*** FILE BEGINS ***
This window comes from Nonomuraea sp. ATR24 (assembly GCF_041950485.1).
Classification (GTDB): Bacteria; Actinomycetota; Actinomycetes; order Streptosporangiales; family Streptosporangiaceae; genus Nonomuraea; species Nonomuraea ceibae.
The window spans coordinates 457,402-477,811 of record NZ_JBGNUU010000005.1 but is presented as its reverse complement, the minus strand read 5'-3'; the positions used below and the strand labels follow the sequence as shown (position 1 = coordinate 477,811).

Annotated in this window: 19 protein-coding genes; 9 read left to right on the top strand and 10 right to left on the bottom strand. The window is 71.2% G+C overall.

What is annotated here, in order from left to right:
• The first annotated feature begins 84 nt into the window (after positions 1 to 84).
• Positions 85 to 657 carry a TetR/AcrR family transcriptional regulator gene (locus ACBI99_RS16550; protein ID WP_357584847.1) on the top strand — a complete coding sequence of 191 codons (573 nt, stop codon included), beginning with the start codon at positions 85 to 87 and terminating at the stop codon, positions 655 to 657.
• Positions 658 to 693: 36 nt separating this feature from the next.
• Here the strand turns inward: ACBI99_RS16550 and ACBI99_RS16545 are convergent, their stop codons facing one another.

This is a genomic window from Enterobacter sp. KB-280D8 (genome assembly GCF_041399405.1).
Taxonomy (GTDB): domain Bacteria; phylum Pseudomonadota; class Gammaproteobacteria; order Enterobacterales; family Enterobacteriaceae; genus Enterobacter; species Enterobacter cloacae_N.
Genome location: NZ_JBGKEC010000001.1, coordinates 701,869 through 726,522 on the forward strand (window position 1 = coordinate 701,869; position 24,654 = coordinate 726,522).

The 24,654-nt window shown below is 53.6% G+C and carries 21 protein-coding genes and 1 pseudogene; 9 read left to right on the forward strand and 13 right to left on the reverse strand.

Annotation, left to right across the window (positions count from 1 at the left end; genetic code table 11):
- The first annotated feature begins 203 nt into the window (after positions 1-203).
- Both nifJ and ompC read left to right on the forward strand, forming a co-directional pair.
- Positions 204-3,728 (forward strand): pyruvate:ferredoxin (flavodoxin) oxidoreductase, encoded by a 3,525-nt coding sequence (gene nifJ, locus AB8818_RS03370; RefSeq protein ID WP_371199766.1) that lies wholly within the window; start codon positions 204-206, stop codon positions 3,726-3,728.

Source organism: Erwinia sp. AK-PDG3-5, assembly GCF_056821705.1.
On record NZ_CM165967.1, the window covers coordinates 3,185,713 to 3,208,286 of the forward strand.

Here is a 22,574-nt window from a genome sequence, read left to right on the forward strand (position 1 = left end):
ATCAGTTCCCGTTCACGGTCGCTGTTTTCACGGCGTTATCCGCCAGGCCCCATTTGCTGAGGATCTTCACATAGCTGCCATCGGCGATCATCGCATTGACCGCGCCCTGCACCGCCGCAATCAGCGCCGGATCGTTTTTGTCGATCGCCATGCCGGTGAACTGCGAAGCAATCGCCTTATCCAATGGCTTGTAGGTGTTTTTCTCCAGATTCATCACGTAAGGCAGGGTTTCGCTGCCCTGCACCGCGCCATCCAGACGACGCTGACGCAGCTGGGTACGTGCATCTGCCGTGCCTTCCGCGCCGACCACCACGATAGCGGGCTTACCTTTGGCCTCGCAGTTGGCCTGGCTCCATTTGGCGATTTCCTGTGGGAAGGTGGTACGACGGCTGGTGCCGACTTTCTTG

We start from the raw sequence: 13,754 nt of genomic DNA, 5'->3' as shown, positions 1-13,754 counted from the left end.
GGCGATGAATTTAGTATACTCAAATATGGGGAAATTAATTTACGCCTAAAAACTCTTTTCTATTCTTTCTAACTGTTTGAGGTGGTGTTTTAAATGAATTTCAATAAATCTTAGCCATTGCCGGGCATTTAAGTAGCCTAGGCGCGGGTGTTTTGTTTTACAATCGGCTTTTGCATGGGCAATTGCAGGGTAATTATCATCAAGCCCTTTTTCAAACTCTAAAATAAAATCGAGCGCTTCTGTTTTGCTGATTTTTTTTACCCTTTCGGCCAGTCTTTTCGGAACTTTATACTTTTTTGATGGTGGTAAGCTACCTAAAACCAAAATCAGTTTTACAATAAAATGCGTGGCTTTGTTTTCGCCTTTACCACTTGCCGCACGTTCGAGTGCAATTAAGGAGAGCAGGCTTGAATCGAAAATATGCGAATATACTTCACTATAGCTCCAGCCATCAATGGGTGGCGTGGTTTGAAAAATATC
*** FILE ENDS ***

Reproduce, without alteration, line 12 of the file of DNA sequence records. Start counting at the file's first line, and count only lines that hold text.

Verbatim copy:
Genome location: NZ_JBGKEC010000001.1, coordinates 701,869 through 726,522 on the forward strand (window position 1 = coordinate 701,869; position 24,654 = coordinate 726,522).